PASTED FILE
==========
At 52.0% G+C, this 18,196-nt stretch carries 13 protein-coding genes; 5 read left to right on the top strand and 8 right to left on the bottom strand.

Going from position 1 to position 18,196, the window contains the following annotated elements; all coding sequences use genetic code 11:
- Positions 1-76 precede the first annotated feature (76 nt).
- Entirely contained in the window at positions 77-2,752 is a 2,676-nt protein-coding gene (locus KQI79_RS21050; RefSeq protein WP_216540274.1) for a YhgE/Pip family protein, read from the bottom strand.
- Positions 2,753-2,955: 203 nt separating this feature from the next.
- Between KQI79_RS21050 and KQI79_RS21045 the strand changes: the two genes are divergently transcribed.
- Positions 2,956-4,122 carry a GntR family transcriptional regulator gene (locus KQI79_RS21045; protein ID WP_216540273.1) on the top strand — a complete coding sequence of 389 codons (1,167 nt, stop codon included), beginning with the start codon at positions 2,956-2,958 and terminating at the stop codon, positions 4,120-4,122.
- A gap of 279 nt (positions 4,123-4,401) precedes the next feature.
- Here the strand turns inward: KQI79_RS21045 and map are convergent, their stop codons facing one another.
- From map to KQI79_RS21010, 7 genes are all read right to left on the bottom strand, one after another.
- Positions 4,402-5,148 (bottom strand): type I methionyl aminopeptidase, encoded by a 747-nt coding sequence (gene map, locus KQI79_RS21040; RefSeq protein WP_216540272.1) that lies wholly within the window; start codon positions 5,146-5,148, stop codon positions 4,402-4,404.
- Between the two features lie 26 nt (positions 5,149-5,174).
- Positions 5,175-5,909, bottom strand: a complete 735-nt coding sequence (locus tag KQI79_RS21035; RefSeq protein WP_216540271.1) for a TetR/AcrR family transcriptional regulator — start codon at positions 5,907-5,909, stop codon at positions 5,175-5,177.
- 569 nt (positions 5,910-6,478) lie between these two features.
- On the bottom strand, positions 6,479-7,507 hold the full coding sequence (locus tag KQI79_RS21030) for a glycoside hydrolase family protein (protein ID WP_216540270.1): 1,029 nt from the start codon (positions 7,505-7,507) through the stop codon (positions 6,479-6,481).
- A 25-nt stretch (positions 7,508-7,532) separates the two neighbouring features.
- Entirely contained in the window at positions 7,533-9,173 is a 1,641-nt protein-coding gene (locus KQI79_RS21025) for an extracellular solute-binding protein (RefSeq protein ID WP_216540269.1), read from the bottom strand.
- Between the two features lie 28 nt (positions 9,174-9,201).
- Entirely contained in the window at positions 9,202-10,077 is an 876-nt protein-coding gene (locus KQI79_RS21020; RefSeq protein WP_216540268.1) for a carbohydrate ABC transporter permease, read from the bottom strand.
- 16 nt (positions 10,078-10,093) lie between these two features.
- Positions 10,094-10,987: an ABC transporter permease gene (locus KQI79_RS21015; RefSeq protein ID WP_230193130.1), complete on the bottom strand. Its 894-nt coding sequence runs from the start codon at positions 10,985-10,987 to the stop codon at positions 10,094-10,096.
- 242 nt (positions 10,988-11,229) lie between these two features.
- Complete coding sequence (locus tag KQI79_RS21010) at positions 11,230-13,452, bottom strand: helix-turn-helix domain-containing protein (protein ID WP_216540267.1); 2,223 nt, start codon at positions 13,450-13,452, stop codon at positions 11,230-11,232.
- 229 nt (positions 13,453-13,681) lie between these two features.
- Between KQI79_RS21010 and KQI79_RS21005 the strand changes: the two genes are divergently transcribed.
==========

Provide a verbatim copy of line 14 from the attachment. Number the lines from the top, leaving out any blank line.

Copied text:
- 569 nt (positions 5,910-6,478) lie between these two features.